Pakistan: LRWC Renews Call to Investigate and Remedy Murder of Rashid Rehman Khan | Letter

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Tuesday, October 25, 2016

Mr. Mamnoon Hussain
President of Pakistan
President’s Secretariat
Tel: +92 51 9204801, +92 51 9214171
Fax: +92 51 9207458

Mr. Mian Nawaz Sharif
Prime Minister
Prime Minister House
Fax: +92 51 922 1596
Tel: +92 51 920 6111
E-mail:, or

Mr. Shahbaz Sharif
Chief Minister
Government of Punjab Province
Chief Minister’s Secretariat
5-Club Road, GOR-I, Lahore, Punjab

Dear President, Prime Minister and Chief Minister,

Re: Murder of Human Rights Lawyer Rashid Rehman Khan

Lawyers’ Rights Watch Canada (LRWC) is a committee of lawyers and other human rights defenders who promote human rights and the rule of law internationally through advocacy, legal research and education LRWC also campaigns for lawyers and other human rights defenders in danger because of their advocacy. LRWC has Special Consultative status with the Economic and Social Council of the United Nations.

LRWC has received no response to our letters dated 15 May 2014 and 6 March 2015, or any information about an investigation of the May 2014 murder of human rights lawyer Rashid Rehman Khan. LRWC therefore assumes that neither the perpetrators of the murder of Rashid Rehman Khan nor those responsible for death threats against him have been identified through investigation, prosecution and trial. LRWC urges Pakistan to create an independent Commission of Inquiry to conduct and conclude an effective investigation of the murder, the death threats made prior to the murder and the failure of Pakistan authorities to provide protection to Rashid Rehman Khan.


On 7 May 2014, two unidentified gunmen stormed the law office of Rashid Rehman Khan, where they then murdered him and injured two of his colleagues, Nadeem Parwaz and Afzal. Rashid Rehman Khan, a prominent human rights lawyer, had been threatened with death if he continued to represent a client (Professor Junaid Hafeez) charged with blasphemy. Prior to his murder, Rashid Rehman Khan had served as a widely respected human rights lawyer for over 30 years, advocating against blasphemy laws, in favour of religious freedom and against repression of religious minorities.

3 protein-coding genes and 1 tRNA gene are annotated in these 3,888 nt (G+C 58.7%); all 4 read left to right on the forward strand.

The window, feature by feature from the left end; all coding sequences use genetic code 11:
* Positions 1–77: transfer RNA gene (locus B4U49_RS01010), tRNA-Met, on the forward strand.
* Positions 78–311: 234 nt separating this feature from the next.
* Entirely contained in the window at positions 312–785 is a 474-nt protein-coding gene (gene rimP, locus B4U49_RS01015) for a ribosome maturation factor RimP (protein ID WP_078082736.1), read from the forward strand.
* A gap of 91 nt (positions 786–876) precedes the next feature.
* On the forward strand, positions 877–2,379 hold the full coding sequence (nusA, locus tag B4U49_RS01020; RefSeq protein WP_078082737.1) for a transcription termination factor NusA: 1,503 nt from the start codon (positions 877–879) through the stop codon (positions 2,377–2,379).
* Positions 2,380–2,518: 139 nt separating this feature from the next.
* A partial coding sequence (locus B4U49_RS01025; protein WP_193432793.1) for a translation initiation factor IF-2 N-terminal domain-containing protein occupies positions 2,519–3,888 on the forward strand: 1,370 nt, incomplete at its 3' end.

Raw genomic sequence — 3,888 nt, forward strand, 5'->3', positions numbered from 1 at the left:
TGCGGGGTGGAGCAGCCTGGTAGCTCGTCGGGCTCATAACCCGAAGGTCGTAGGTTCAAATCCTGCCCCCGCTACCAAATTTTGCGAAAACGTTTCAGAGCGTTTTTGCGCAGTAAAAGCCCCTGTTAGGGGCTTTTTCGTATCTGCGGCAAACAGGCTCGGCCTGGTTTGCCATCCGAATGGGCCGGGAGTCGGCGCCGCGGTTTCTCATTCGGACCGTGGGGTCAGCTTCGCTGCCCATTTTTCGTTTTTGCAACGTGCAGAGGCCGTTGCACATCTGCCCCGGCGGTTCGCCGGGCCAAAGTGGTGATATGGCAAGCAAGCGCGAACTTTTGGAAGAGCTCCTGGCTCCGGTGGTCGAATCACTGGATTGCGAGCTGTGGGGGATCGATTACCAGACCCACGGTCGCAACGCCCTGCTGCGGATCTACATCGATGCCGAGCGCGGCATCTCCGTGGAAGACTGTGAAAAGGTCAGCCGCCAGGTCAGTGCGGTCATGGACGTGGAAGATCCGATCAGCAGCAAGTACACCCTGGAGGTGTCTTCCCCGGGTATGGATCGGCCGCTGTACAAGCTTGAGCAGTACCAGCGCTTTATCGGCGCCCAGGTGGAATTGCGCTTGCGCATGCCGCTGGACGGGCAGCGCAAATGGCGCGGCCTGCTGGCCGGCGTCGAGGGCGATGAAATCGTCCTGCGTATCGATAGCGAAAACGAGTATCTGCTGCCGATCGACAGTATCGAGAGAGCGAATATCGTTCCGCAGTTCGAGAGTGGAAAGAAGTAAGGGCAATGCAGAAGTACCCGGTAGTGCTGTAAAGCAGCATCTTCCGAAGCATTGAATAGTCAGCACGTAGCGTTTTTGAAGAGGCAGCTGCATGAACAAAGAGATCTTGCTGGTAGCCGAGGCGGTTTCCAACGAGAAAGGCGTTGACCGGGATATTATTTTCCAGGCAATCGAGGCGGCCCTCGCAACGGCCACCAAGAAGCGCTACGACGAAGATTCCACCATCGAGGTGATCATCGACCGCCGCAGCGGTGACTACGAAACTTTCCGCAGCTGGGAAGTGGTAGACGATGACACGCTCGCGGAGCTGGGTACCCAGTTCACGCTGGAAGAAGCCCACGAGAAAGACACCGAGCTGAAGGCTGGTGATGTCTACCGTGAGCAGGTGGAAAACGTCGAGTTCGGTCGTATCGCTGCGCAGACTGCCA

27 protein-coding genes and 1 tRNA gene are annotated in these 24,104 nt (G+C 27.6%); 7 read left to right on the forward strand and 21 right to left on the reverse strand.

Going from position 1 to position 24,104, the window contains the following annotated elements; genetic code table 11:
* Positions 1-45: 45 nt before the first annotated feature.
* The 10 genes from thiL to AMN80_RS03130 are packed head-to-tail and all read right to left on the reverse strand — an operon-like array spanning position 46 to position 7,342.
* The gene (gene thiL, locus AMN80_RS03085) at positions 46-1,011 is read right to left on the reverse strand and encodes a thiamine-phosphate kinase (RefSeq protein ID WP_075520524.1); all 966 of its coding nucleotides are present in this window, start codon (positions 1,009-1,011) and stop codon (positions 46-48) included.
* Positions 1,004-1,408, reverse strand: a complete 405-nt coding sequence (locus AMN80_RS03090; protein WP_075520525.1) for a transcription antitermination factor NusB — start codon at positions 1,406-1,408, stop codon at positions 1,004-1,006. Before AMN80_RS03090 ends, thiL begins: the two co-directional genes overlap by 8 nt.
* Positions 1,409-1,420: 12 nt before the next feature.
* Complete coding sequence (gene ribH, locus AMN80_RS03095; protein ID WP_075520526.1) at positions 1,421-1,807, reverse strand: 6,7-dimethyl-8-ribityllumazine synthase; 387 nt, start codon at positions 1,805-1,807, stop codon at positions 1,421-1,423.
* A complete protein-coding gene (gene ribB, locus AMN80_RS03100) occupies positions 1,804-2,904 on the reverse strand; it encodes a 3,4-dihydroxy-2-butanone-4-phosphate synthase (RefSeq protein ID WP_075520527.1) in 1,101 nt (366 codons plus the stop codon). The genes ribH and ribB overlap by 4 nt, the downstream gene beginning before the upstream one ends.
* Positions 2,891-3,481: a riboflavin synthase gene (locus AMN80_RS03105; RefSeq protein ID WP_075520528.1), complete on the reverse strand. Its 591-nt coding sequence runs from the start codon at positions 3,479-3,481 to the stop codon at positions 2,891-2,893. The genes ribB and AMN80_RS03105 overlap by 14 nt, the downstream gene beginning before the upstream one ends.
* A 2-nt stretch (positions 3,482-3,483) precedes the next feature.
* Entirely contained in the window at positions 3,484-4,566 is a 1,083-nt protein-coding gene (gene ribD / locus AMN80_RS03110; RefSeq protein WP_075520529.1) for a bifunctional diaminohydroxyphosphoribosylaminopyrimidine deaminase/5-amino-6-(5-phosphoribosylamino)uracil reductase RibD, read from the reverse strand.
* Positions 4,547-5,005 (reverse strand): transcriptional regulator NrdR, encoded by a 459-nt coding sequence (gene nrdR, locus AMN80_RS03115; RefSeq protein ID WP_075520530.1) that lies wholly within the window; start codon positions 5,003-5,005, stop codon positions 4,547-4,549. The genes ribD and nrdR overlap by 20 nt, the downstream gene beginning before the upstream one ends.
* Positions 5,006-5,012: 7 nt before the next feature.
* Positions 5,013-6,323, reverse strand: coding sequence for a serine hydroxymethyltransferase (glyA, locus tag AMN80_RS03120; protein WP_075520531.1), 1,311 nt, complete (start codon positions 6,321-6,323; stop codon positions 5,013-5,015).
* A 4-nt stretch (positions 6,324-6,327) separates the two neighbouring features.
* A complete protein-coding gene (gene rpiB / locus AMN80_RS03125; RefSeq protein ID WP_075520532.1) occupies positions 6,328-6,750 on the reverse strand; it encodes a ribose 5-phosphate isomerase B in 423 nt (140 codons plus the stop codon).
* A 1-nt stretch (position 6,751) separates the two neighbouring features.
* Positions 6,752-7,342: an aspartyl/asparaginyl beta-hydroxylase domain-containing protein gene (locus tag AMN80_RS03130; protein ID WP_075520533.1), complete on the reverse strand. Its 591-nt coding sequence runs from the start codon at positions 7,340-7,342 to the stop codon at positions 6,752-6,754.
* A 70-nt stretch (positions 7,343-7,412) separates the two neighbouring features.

One of the threats reported to authorities (“you will not come to court next time because you will not exist anymore.”) was made by four men, two of whom are lawyers, in court and in the presence of the sitting judge . Rashid Rehman Khan promptly reported this death threat and the names of three of the men making the threat to the the Punjab Chief Minister, the Inspector General of Punjab Police, the Multan City Police and the District Bar Association. On 10 April 2014, the Human Rights Commission of Pakistan reported the threats to the Punjab government. State officials took no action to punish or restrain the perpetrators or to protect Rashid Rehman Khan. Pakistan’s failure to act in the face of clear evidence of imminent danger to the life of Rashid Rehman Khan is shocking.

The murder of Mr. Khan and the apparent failure to ensure react to punish the criminal acts that led to his death and to prevent similar attacks on others signals a crisis, representing as it does failure by Pakistan to uphold its international legal obligations to: prevent, punish and remedy violations of the right to life, prevent lawless vigilantism against people peacefully exercising freedom of expression and provide effective and timely protection to lawyers in jeopardy as a result of their lawful human rights advocacy. In addition to failing to take any action to protect the life of Rashid Rehman Khan, Pakistan has apparently not acted to quell, or even discourage, lawless and brutal vigilantism against people—such as Rashid Rehman Khan—peacefully promoting religious tolerance and respect for freedoms of religion, expression and other human rights.

In spite of the information provided by Mr. Khan, calls from human rights specialists around the world, and the legal obligation to bring the perpetrators to justice, Pakistan has failed or refused to investigate the suspects named by Mr. Khan—reportedly because of their positions—and has not identified any other suspects. Over two years have passed and the suspected perpetrators have not been identified and charges.

International Law Duties to ensure an effective investigation